“We want to go out and prove we’re the best team in the state every night,” Lotts said. “There’s a lot of good football teams out there; we’re just humbled and honored to be part of that group.”
So Lotts is still looking for his Broncs to close out opponents better and tackle lower.
“Pad level, power up,” he said. “We’re playing a little too high; we’ve got to play lower.”
Camp Verde came the closest of any 2A team thus far--although the Cowboys were shut out until less than 2:30 to play in the game and came back against Parker’s defensive reserves off the bench.
Before that comeback, Poole’s performance paced a dominant display on both sides of the line of scrimmage by the top-ranked team in the conference, which scored within the first seven offensive plays after scooping up Camp Verde’s opening onside kick attempt at the 50-yard-line.
Gaining ground in 10- to 20-yard chunks provided by another senior running back, Anthony Taylor, Poole punched in the opening score from a yard out.
Although Taylor would fumble the two-point conversion handoff after Poole’s first score with eight minutes to play in the first quarter, Parker would recover its subsequent attempt at an onside kick. Sophomore Bryan Bojorquez squibbed a hard kick off a Camp Verde upman into a Bronc’s hands at the Cowboy 47.
The next 35 yards, sophomore fullback Thaddeus Nopah supported Taylor on pull, trap and counter plays as part of a Wing-T formation unearthed by offensive coordinator Kyle Carlson from University of Delaware coaching textbooks nearly a century old.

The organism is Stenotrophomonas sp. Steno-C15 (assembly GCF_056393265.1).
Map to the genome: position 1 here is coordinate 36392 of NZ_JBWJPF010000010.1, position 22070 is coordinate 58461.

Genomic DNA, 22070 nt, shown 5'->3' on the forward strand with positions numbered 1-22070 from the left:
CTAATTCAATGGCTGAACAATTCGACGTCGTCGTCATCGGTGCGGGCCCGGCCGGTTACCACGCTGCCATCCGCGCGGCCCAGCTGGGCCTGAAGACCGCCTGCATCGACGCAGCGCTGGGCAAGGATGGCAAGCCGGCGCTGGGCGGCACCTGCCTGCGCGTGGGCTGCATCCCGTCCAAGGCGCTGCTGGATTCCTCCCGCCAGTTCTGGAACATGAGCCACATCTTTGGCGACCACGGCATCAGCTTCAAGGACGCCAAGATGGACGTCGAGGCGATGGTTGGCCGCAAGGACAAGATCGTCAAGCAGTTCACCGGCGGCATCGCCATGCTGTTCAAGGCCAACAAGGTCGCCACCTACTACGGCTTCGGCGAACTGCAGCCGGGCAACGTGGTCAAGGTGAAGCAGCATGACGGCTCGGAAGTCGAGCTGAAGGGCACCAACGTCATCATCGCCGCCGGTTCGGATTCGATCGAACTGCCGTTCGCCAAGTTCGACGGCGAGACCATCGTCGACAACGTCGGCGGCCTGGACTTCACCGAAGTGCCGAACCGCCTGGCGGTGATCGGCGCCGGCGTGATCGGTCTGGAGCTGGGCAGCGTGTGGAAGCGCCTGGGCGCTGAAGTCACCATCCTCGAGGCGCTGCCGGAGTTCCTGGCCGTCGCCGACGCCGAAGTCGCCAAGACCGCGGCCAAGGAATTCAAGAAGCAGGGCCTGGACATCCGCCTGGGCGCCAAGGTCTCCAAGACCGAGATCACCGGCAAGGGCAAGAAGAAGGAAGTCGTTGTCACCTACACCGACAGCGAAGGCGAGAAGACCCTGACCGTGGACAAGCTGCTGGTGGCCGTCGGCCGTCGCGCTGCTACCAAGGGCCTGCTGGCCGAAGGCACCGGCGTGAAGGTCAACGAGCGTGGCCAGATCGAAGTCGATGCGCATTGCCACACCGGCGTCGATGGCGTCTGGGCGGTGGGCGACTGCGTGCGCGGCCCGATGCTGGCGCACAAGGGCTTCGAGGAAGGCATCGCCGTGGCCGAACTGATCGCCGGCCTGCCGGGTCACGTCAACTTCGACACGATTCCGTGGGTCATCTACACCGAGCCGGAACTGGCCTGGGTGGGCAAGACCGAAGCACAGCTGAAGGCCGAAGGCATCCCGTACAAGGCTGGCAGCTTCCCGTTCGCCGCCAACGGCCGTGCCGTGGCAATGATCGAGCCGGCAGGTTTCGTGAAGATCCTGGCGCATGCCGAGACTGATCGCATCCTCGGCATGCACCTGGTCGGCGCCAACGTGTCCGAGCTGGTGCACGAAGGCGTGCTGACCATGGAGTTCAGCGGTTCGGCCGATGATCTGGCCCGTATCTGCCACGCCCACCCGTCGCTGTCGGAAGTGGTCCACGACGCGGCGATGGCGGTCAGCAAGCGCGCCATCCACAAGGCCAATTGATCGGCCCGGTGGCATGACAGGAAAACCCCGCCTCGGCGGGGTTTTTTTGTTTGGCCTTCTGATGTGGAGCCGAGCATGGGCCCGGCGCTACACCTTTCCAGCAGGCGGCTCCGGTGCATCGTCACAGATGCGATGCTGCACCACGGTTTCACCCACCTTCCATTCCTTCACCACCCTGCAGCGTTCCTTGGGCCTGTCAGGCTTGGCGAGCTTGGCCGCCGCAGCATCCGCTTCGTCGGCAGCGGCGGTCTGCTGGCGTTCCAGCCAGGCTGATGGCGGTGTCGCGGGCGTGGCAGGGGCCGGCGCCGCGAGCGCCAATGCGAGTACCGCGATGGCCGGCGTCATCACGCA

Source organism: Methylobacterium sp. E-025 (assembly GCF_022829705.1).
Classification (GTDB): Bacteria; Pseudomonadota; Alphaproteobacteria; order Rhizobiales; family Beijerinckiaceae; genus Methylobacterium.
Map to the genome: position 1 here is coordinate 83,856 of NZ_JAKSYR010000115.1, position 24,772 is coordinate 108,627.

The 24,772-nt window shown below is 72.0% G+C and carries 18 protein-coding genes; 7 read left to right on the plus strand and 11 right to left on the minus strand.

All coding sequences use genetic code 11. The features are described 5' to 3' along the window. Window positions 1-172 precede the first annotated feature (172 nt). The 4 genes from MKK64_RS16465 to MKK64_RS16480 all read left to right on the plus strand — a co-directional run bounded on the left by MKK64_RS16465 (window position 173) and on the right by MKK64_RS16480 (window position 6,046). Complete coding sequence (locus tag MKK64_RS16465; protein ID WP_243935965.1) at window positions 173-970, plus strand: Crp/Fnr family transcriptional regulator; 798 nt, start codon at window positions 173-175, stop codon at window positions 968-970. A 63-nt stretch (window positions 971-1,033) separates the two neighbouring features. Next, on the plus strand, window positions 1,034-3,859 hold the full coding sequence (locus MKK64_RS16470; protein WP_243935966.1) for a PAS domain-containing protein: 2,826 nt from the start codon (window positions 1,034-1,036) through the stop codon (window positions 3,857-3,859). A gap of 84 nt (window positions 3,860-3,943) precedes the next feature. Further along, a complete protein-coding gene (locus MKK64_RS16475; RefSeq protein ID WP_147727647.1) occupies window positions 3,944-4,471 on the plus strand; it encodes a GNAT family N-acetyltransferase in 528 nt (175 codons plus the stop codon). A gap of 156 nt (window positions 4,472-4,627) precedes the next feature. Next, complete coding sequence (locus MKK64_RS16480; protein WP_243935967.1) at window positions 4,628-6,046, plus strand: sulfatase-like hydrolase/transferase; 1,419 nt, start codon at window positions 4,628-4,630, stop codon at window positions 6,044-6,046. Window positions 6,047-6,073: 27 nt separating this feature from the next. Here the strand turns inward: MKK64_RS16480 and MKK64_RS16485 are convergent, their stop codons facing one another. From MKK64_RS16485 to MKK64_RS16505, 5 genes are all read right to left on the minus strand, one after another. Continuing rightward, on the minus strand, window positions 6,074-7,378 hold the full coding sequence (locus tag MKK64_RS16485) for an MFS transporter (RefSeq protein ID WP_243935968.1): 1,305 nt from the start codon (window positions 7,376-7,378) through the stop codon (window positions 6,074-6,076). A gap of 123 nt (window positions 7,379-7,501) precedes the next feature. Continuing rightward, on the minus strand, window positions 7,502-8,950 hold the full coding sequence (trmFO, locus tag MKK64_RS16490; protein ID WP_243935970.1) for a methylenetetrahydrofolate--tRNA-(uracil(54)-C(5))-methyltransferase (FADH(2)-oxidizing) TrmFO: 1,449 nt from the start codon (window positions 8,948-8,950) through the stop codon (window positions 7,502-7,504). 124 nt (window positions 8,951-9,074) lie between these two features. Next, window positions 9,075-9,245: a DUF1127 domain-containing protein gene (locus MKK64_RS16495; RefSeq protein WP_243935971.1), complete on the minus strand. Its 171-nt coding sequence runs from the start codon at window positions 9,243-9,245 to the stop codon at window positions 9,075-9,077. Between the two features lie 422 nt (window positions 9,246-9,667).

It’s also an offensive philosophy in the Parker program that has yielded nearly 380 yards rushing per game this fall.
“We always tell people, ‘We’re taking football back to the 1930s,’” Lotts joked. “Coach Carlson, our Wing-T guru, does a great job with our formations. All credit goes to him.”
Just when Camp Verde head coach Rick Walsworth braced for another such call, 6-foot, 3-inch sophomore quarterback Zach Bennett rolled left and found Poole in space, on a curl pattern. He managed to stay on his feet and extend the ball past the goal-line pylon with 6:25 still to play in the first quarter, and Taylor powered the two-point conversion in this time for the two-touchdown lead.
“We only run about eight plays, and we run them out of different formations,” Lotts said. “We wait until we see what the defense is going to do, and then...Bam!”